"Another topnotch release from America's best Kirtan wallah."
--- Yoga Chicago
“Enticing, captivating, soulful. The beauty which I’ve experienced at Stringer’s concerts is that the music has the capacity to take me outside of myself into a transcendental state. You get a glimpse into this state with Joyride.”
--- LA Yoga
Joyride is a double-CD album of six full-length live call-and-response kirtans, recorded live in Santa Monica, CA with a large crowd. Four of the pieces are new compositions, two are traditional, and none have been previously recorded. The tracks average 17 minutes long, and feature a full band that traverses incredible dynamic and sonic territory, from the intimacy of Indian classical music through jazz, gospel and stadium rock. It features some of the best live kirtan sound ever captured.
"From the perspective of Eastern philosophy, the bliss we are seeking is already inside of us. So it interests me that from a scientific
perspective this is also a true statement. Bliss is a chemical state
that the body itself creates and maintains, and it is a state that we are
apparently hard-wired to seek. Chanting is one of the world’s oldest
means of finding it.
Chanting affects the areas of the brain that produce our sense of
where our body ends and the world begins. It also slows and steadies
breathing, producing hormone and neurological changes in the body
that feel simultaneously calming and thrilling. One’s sense of
separation diminishes, and one’s feeling of connection increases.
Moving from the individual level to the collective level, the effect is
magnified. A group of people singing together, breathing together, is a cloud of intelligence, turning like a flock of birds. As the song itself
vanishes into the skies of silence, it’s a mighty thing to be a part of.
You feel intimate with all the strangers surrounding you, concurrently
expansive and still. Intensely, vividly, alive.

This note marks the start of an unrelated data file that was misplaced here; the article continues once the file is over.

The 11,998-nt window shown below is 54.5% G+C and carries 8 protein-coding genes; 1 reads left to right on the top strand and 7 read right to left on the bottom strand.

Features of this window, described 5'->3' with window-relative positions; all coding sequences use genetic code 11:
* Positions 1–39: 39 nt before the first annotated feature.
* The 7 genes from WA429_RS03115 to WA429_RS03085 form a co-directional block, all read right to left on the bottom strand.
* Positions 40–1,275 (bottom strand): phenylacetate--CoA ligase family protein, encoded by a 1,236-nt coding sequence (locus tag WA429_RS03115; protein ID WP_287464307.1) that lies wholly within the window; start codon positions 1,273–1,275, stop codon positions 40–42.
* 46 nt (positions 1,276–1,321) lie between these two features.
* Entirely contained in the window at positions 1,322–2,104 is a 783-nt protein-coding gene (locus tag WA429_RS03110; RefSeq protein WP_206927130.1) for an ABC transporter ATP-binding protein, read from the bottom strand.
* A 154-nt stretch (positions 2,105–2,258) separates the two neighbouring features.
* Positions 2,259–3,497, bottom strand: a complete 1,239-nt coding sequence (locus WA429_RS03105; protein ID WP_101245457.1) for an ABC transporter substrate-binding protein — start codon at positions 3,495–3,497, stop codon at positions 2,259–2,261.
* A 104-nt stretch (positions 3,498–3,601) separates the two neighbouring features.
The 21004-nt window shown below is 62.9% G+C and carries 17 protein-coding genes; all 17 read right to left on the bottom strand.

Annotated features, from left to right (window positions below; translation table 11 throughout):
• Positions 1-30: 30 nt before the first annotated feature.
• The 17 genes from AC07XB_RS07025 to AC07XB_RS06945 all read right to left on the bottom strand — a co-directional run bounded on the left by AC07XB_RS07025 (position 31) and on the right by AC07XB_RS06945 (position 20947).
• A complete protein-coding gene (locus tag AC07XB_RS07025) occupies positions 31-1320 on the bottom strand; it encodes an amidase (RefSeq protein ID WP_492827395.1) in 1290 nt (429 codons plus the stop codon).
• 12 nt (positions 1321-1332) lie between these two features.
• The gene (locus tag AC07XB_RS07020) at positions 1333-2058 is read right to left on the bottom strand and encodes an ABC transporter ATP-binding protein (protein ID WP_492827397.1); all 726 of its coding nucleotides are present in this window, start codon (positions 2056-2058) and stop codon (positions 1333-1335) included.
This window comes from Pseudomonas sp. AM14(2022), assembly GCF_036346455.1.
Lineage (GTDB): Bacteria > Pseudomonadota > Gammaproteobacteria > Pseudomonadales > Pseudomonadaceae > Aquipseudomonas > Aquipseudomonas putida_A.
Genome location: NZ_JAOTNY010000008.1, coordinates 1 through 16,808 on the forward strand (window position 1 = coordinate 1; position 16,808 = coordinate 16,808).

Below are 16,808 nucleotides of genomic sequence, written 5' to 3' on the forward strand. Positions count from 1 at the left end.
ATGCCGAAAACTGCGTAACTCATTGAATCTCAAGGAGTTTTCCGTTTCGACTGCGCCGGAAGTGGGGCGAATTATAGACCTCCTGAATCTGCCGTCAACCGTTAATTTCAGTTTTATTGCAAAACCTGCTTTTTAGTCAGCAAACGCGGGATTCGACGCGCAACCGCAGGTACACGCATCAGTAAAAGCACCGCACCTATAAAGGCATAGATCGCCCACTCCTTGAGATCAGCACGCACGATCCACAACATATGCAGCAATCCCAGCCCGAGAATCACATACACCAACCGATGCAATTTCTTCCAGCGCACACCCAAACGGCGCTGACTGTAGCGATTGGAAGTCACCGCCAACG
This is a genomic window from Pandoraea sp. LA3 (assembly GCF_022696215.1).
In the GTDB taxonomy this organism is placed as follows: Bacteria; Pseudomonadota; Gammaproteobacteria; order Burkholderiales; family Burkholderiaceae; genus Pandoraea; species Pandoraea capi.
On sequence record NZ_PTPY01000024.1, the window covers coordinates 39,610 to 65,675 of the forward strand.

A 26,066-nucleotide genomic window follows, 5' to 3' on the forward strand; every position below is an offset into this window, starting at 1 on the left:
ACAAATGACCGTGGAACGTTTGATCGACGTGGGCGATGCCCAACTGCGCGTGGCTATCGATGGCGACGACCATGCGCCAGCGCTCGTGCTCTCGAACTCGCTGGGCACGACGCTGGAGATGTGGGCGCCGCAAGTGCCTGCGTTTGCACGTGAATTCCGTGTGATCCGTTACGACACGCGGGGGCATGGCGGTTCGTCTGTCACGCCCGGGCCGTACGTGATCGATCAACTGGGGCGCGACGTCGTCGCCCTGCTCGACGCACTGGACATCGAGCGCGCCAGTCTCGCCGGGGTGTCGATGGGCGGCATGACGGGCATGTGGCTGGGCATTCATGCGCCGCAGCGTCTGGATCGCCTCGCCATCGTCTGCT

Even though I’m singing the names of Hindu gods and goddesses, I’m not really chanting to anything or anyone in an objective sense. I’m motivated by my interest in getting to a place of pure, loving,
awareness: beyond images and concepts, subjects and objects. That’s what God is for me. It’s an awareness I can only really touch in
moments of profound inner silence, and chanting is what gets
About this recording:
To understand Kirtan, you have to immerse yourself in it. Listening to
the music can be enjoyable, but if you don’t directly participate in it,
it’s like going to a carnival and watching other people ride the
rollercoaster. It’s much more rewarding when you jump on the train
and throw your hands in the air. This recording was made for singing
along. So take a drive, or take a shower, and just let yourself go.
I know from experience that singing always makes me feel better. I hope this recording makes you feel better too.
Recorded Live April 4 & 5, 2009 at Kula, Santa Monica, CA by Jeff
Grammy-nominated producer, singer, composer and innovative international Kirtan artist. Stringer’s sound connects the transcendent mysticism of East Indian ragas to the exuberant grooves of Gospel and the ringing harmonies of Appalachia.
Ram, Krishna and Hari are all names of Vishnu, the sustaining and preserving aspect of the universe. The mantra refers to the divine as it is expressed in human form, and the ability of humans, through the self-inquiry of philosophy and spiritual practices, to experience the divine in themselves and in all beings.